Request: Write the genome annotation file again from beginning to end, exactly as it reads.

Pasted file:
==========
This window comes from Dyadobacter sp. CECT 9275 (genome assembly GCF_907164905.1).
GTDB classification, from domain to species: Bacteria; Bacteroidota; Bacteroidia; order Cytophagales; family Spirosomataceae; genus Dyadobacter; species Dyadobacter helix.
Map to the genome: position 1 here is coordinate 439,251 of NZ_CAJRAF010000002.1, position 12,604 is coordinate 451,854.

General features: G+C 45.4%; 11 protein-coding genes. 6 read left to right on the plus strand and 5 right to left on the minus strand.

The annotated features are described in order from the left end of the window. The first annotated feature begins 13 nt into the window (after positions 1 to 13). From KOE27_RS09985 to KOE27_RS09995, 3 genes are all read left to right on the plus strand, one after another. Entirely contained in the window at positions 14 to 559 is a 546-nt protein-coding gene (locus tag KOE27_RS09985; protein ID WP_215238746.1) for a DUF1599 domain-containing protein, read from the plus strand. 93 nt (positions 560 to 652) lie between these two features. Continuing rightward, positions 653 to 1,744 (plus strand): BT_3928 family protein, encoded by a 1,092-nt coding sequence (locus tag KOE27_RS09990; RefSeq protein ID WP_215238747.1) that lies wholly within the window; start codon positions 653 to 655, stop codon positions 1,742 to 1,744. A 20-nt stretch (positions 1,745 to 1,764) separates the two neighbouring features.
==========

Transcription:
This window comes from Dyadobacter sp. CECT 9275 (genome assembly GCF_907164905.1).
GTDB classification, from domain to species: Bacteria; Bacteroidota; Bacteroidia; order Cytophagales; family Spirosomataceae; genus Dyadobacter; species Dyadobacter helix.
Map to the genome: position 1 here is coordinate 439,251 of NZ_CAJRAF010000002.1, position 12,604 is coordinate 451,854.

General features: G+C 45.4%; 11 protein-coding genes. 6 read left to right on the plus strand and 5 right to left on the minus strand.

The annotated features are described in order from the left end of the window. The first annotated feature begins 13 nt into the window (after positions 1 to 13). From KOE27_RS09985 to KOE27_RS09995, 3 genes are all read left to right on the plus strand, one after another. Entirely contained in the window at positions 14 to 559 is a 546-nt protein-coding gene (locus tag KOE27_RS09985; protein ID WP_215238746.1) for a DUF1599 domain-containing protein, read from the plus strand. 93 nt (positions 560 to 652) lie between these two features. Continuing rightward, positions 653 to 1,744 (plus strand): BT_3928 family protein, encoded by a 1,092-nt coding sequence (locus tag KOE27_RS09990; RefSeq protein ID WP_215238747.1) that lies wholly within the window; start codon positions 653 to 655, stop codon positions 1,742 to 1,744. A 20-nt stretch (positions 1,745 to 1,764) separates the two neighbouring features.